Tell me how you got started in dance.
I was watching my sister in class when the teacher asked if I wanted to try. It was literally one of those Chorus Line moments where I thought “I can do that.” I was three years old but took ballet because that’s what my sister did. I was more interested in being a violinist or an astronaut.
My local dance school participated in those jazz competitions which is how I met Joe Lanteri, a huge figure in the jazz world. When I was 15 he suggested I take his class in New York. That was it. I said to my mom “I’m quitting school and moving to New York.” She said “No, you’re not. But your father and I will figure out something.”—and they did. My parents committed to driving me every day from Pennsylvania to New York to take his class at Steps. He also taught jazz at Juilliard. As I progressed, he thought I should audition there. And so I did and was accepted. I managed well enough to get in, but couldn’t believe it. “I got into this school? Are you kidding?”
How was Juilliard?
It was great. In the dorms I was living with a world-class cellist, a drama student, a violinist, a flautist and an opera singer—I was surrounded by talent. We could be goofing around watching Saturday Night Live and the next moment one of them would be practicing a Shostakovich concerto. It was amazing.
As graduation approached, I focused on getting a job at Hubbard Street because of my jazz background. I had an offer to join their second company, but in my senior year it fell through. I was on my way to see Mr. Harkarvy, the director, for advice on auditioning when I ran into a friend who was dancing for Twyla Tharp. She mentioned two girls were injured. and everyone else was exhausted trying to cover for them.
At the conclusion of my meeting with Mr. Harkarvy I mentioned what I heard about Twyla’s two injured girls. He picked up the phone and said “Hi, Twyla? I have a girl you need to see. Yeah? When? Okay.” He hung up the phone and said “You have an audition on Wednesday. If she tells you to stand on your pinky, try it: she’s testing you.” That audition was one of the hardest 20 minutes of my life. They taught me two phrases from her repetoire—it wasn’t easy. Twyla was not only interested in my dancing but was also seeing how fast I could learn, but by this time I had gotten very fast. We kept going until I thought I was going to throw up. The twenty minutes felt like they lasted She finally said “Okay. We’ll call you.” I picked up my bag thinking please don’t faint in her presence. Legs, just get me out of here.
They offered me an apprenticeship with the company as I was finishing my degree at Juilliard. Within weeks I became a company member. I graduated from Juilliard on a Friday and Saturday was my first performance at the Spoleto Festival—I flew down right after graduation. I danced with Twyla’s company, THARP! for two years traveling all over the world.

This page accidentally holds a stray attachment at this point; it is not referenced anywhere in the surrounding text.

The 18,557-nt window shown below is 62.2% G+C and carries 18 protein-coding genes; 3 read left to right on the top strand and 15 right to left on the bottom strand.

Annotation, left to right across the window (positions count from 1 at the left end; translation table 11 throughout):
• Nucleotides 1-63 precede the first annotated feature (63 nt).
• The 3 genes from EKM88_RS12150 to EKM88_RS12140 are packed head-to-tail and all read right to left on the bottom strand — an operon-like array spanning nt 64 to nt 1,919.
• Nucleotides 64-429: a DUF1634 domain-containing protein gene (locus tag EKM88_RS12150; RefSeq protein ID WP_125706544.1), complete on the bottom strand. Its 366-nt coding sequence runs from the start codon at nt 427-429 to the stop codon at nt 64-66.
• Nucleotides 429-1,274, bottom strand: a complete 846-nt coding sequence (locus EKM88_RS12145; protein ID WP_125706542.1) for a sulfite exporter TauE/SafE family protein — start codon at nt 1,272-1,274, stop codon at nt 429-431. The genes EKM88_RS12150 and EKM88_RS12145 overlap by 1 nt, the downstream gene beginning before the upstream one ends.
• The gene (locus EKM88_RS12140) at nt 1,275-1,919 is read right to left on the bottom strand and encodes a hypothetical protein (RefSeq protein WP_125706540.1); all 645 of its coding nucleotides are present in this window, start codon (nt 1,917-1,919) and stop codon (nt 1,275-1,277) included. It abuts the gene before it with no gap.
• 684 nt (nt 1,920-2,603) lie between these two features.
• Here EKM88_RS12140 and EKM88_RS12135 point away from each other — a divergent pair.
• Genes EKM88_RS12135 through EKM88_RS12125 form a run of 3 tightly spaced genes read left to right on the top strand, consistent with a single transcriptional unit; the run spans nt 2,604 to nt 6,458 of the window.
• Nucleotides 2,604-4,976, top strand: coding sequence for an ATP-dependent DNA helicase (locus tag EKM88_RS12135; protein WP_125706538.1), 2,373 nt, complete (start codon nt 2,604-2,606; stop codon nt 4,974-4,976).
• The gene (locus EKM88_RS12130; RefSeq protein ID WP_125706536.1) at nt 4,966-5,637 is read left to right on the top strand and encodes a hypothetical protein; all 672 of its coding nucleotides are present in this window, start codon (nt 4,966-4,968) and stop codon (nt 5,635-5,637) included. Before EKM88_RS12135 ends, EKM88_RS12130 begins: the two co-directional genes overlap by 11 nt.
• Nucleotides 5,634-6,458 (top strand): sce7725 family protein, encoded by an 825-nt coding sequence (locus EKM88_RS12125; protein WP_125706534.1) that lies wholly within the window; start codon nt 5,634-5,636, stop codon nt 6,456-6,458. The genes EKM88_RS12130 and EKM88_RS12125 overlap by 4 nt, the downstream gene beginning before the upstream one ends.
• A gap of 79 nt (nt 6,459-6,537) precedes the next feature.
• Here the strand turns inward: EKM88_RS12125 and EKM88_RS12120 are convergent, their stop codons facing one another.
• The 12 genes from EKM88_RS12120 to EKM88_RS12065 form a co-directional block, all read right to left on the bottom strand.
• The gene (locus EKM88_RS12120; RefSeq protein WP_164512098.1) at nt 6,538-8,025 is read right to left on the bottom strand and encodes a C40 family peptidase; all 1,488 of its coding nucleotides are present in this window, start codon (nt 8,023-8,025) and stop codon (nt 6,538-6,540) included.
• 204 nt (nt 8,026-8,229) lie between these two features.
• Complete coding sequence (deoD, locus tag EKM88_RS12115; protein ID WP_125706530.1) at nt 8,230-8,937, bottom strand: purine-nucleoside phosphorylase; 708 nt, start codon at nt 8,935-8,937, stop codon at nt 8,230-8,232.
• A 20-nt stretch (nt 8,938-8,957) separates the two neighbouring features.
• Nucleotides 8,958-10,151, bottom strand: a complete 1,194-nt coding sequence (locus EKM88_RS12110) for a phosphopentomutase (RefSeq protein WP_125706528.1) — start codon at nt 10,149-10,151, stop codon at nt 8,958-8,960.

We toured the world for the first six months. It was exciting but it became challenging in a way I wasn’t prepared for. At Juilliard, they don’t put you on an airplane, fly for 30 hours, then tell you to get up and dance. The jet lag and stress were hard and the cast was so small nobody could get sick or injured—but they did and had to go on anyway. During this time, I missed the creative process. I didn’t like repeating the same rep for two years. That’s not who I am, but I was just finding this out about myself—it had nothing to do with Twyla.
After the company disbanded, we finished the performances, I saw an ad in Dance Magazine that Hubbard Street 2 was having a choreography competition. I sent in my video and was one of 2 people selected to created a new work on Hubbard Street 2. I sent out that same video to second companies around the country in hopes of receiving more opportunities to create. Everyone wrote back saying it was great but It was John Meehan, director of ABT2 at that time, who actually responded asking for a new work. Then Roy Kaiser, at Pennsylvania Ballet, called John asking about promising new choreographers. John put us in touch and my next commission came from Pennsylvania Ballet. I didn’t even know my own process yet, but there I was in front of 40 dancers, some of them principals, and I thought “What do I do?”—but it all came naturally. and there’s something to be said for that.
You’re more confident now?
Yes. I’m thankful for all those beginning opportunities and for not getting exposed too quickly. I wasn’t put in the spotlight by a huge company while still trying to figure out my voice and process. I’ve made over 70 works in 11 years and feel like I can handle the demands now. I have another commission from ABT2 coming up, for the Altria/ABT Women’s Choreography Project.
Let’s talk about this term “women” choreographers.
Yes, it drives me crazy. I get it: there is a scarcity of female ballet choreographers. , but still…
It’s funny because, in modern dance, you don’t see this problem.
Absolutely—there’s no lack of female choreographers, it’s a lack of female choreographers in ballet. I think it goes back to training, where you have 25 little girls and one boy. It’s not about how talented he is, it’s about him being the male lead because he’s the only male. The boys grow up naively confident, “Oh, I can do this. I can choreograph. I can run a company.” Meanwhile, there are plenty of girls, and they become very competitive, fighting just to get into the corps. They see only the dancing, not beyond it. I don’t think women see choreography or leadership as an option for themselves. That’s just my observation of it now. Whether I’ll agree with that a year from now, I don’t know.
I think it’s important that composition classes be made available for ballet students so this seed is planted early, so it’s established as an option for both the boys and the girls. Then maybe we can get past this question of whether someone is a woman making dances or a choreographer who just happens to be a woman.